Countless structures throughout the country are successfully built every year, with thousands under construction at any given time. While fires can occur on construction sites, they are rare. However, it’s vital to be aware of the causes of fires and how to prevent and minimize any hazards.

Risk management policies and procedures have continually improved over time, but there are still opportunities for fires to spread beyond control. The establishment and maintenance of safe conditions of work are the responsibility of management, and it is required that each employee follows the prescribed safety methods of work.

According to the OSHA, a building site must have a fire protection program that is incorporated into its health and safety plan. This plan should include a sufficient number of emergency exits and routes that are kept clear from obstruction, fire detection, alarm systems, and thorough instructions for employees to correctly use fire-fighting equipment.

Construction sites can be dangerous and unsafe environments without an adequate plan – fire protection is every worker’s responsibility, and every fire hazard should be reported immediately to a supervisor. Where necessary, employees should wear heat and flame resistant clothing such as what can be found at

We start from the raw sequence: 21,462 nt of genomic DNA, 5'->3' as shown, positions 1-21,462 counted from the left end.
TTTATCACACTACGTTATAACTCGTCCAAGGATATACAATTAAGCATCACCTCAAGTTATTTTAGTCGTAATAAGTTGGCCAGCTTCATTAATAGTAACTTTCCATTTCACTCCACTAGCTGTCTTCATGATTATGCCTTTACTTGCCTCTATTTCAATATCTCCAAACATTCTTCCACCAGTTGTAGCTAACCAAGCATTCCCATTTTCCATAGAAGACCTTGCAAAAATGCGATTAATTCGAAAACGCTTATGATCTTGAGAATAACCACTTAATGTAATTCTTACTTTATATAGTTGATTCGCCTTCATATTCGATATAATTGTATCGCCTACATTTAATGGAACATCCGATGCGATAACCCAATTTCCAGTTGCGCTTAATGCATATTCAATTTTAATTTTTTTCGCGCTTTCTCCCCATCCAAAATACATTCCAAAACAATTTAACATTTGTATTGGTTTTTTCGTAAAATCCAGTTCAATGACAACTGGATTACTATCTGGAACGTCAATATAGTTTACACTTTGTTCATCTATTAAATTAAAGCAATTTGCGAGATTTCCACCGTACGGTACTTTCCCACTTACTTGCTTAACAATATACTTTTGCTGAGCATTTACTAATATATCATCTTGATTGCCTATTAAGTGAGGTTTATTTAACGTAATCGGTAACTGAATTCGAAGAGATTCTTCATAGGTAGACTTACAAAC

What causes fires on construction sites and how can these risks be mitigated? 

Smoking is a leading cause of the fire on construction sites and is therefore often prohibited to workers. It should only be allowed at designated smoking areas that are provided away from the main construction site and the surrounding site offices.

Temporary lighting and lamps that are installed closely to combustible items can be another leading factor to cause a fire to spread. Temporary lighting that is not allowed to cool, or broken lamp units that are exposed to hot surfaces can also be hazardous. To prevent lightning units from becoming dislodged and ignited, ensure that they are secured away from any combustible materials. Light units are required to be inspected frequently and broken units should be removed immediately.

Hot work that is generated during construction, such as through welding, is known to be another main source of ignition risk. This is because it frequently happens within multiple areas throughout the building around hazards such as combustible debris, flammable gases, and liquids,  waste material, as well as a fire-retardant scaffold and temporary covering materials. Hot work permits are needed in this instance to prevent fires or explosions by detailing the work that is being carried out, how and when it is to be done, and the precautions that are being taken.

Similar to domestic fires, electrical faults from fixed electrical systems and portable equipment can be another leading cause of fires on construction sites. Portable heaters should only be allowed where necessary and regarded as ‘hot work’ if they are permitted to use. Subsequently, all electrical installations are required to be tested, inspected, and commissioned before use. Additionally, all plant equipment and vehicles should be properly operated and maintained in order to further reduce any fire hazards.